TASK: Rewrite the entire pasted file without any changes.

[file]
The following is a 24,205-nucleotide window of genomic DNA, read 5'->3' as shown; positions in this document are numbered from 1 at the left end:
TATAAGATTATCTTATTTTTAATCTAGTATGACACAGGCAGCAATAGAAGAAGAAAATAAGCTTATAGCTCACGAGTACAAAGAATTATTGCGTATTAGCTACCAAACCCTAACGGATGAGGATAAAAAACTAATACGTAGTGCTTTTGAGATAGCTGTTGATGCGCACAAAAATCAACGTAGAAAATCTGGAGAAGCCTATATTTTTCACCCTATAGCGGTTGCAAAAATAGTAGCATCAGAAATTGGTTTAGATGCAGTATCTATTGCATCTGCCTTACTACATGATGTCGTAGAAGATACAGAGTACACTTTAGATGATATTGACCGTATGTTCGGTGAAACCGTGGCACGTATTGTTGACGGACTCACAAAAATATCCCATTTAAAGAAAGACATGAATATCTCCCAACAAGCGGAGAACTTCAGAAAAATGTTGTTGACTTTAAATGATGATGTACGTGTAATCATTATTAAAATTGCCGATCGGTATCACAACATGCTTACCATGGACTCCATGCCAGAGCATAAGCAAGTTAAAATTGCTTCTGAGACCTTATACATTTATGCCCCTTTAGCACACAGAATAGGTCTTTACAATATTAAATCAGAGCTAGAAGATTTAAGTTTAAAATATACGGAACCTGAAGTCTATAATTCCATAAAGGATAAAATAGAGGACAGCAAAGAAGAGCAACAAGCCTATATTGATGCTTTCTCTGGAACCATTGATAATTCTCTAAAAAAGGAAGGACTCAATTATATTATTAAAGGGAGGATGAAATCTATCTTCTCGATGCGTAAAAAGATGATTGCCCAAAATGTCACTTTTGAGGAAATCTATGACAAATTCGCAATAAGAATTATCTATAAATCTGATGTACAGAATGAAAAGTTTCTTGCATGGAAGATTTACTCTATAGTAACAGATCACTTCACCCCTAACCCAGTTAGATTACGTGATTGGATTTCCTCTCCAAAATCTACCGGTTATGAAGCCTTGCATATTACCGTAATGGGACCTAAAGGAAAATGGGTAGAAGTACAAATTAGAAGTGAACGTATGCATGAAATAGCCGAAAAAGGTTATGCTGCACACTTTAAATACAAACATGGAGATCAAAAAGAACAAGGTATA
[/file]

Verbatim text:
The following is a 24,205-nucleotide window of genomic DNA, read 5'->3' as shown; positions in this document are numbered from 1 at the left end:
TATAAGATTATCTTATTTTTAATCTAGTATGACACAGGCAGCAATAGAAGAAGAAAATAAGCTTATAGCTCACGAGTACAAAGAATTATTGCGTATTAGCTACCAAACCCTAACGGATGAGGATAAAAAACTAATACGTAGTGCTTTTGAGATAGCTGTTGATGCGCACAAAAATCAACGTAGAAAATCTGGAGAAGCCTATATTTTTCACCCTATAGCGGTTGCAAAAATAGTAGCATCAGAAATTGGTTTAGATGCAGTATCTATTGCATCTGCCTTACTACATGATGTCGTAGAAGATACAGAGTACACTTTAGATGATATTGACCGTATGTTCGGTGAAACCGTGGCACGTATTGTTGACGGACTCACAAAAATATCCCATTTAAAGAAAGACATGAATATCTCCCAACAAGCGGAGAACTTCAGAAAAATGTTGTTGACTTTAAATGATGATGTACGTGTAATCATTATTAAAATTGCCGATCGGTATCACAACATGCTTACCATGGACTCCATGCCAGAGCATAAGCAAGTTAAAATTGCTTCTGAGACCTTATACATTTATGCCCCTTTAGCACACAGAATAGGTCTTTACAATATTAAATCAGAGCTAGAAGATTTAAGTTTAAAATATACGGAACCTGAAGTCTATAATTCCATAAAGGATAAAATAGAGGACAGCAAAGAAGAGCAACAAGCCTATATTGATGCTTTCTCTGGAACCATTGATAATTCTCTAAAAAAGGAAGGACTCAATTATATTATTAAAGGGAGGATGAAATCTATCTTCTCGATGCGTAAAAAGATGATTGCCCAAAATGTCACTTTTGAGGAAATCTATGACAAATTCGCAATAAGAATTATCTATAAATCTGATGTACAGAATGAAAAGTTTCTTGCATGGAAGATTTACTCTATAGTAACAGATCACTTCACCCCTAACCCAGTTAGATTACGTGATTGGATTTCCTCTCCAAAATCTACCGGTTATGAAGCCTTGCATATTACCGTAATGGGACCTAAAGGAAAATGGGTAGAAGTACAAATTAGAAGTGAACGTATGCATGAAATAGCCGAAAAAGGTTATGCTGCACACTTTAAATACAAACATGGAGATCAAAAAGAACAAGGTATA